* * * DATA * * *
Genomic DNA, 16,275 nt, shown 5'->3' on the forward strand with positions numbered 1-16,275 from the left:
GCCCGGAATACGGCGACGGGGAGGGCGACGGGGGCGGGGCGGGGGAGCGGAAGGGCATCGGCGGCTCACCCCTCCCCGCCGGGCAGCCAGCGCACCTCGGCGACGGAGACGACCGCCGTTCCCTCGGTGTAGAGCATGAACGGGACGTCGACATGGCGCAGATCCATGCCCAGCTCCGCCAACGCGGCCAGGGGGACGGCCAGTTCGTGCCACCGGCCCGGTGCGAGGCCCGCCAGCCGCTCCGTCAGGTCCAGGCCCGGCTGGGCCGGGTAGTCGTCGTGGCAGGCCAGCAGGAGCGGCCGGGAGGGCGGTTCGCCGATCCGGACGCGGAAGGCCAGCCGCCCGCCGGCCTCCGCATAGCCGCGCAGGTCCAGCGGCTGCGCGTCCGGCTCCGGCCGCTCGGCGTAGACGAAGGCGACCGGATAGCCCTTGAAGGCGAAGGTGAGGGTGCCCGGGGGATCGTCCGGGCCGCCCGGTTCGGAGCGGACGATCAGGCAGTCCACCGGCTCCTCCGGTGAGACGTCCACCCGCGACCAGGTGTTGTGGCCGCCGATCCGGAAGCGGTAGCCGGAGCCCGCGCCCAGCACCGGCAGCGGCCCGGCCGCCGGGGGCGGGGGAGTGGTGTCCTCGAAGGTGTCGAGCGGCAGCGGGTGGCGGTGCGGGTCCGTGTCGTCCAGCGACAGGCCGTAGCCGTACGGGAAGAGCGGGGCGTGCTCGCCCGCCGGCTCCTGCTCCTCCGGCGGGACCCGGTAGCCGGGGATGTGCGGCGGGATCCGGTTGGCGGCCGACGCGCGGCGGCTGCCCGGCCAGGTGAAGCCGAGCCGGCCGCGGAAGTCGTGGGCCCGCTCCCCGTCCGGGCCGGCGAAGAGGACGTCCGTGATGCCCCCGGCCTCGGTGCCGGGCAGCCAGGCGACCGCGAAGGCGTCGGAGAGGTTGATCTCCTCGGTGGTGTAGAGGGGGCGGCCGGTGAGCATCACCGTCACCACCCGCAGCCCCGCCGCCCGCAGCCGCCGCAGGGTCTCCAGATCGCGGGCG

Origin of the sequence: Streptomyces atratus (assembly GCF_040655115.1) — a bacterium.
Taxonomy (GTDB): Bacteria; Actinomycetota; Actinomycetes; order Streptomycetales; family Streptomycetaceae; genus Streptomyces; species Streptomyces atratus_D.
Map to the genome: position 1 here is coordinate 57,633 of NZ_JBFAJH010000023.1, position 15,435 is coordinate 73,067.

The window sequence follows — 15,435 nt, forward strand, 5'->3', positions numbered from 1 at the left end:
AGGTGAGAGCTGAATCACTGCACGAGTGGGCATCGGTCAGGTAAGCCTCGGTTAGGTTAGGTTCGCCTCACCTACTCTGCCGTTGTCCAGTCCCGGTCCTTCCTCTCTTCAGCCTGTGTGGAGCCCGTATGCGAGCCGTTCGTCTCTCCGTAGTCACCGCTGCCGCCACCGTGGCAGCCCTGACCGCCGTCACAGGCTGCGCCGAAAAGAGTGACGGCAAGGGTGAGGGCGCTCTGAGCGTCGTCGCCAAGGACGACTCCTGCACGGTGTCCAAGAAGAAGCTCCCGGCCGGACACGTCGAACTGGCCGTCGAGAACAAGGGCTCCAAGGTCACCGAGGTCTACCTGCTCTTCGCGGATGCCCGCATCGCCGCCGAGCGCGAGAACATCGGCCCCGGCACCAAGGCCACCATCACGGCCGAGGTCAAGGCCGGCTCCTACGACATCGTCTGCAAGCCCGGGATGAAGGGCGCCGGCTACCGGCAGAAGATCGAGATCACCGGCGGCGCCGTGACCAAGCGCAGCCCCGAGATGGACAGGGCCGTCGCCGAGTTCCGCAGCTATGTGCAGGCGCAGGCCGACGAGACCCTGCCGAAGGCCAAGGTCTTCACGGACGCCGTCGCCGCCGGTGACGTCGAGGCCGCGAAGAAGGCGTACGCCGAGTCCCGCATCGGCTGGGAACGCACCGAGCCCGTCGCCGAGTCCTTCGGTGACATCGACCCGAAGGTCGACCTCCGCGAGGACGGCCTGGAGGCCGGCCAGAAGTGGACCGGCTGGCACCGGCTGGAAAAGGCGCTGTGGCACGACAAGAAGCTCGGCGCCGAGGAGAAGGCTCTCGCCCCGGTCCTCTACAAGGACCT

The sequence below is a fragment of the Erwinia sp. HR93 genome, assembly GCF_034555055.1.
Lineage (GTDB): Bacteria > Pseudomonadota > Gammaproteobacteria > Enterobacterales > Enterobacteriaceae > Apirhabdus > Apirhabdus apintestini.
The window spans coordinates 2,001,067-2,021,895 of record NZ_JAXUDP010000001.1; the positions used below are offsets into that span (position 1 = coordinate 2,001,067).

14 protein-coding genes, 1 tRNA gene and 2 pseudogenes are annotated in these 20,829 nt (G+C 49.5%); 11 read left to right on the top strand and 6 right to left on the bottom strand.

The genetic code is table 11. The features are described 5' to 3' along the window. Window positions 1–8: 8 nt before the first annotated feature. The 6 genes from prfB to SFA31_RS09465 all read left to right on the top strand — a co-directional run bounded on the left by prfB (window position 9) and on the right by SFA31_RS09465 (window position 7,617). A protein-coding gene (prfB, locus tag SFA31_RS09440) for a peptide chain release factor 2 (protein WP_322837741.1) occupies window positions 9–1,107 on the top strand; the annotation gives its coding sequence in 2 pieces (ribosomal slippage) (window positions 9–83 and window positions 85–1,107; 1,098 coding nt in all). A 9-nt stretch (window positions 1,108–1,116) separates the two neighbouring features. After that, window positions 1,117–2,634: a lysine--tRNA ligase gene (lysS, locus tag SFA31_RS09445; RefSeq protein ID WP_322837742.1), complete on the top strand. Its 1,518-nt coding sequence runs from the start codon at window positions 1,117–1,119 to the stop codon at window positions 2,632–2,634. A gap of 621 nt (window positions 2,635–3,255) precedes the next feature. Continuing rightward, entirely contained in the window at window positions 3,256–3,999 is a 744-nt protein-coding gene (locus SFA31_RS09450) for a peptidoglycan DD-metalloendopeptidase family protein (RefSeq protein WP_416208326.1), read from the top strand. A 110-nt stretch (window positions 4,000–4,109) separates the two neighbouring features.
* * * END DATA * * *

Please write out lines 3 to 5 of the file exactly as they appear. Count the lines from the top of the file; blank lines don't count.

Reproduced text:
Origin of the sequence: Streptomyces atratus (assembly GCF_040655115.1) — a bacterium.
Taxonomy (GTDB): Bacteria; Actinomycetota; Actinomycetes; order Streptomycetales; family Streptomycetaceae; genus Streptomyces; species Streptomyces atratus_D.
Map to the genome: position 1 here is coordinate 57,633 of NZ_JBFAJH010000023.1, position 15,435 is coordinate 73,067.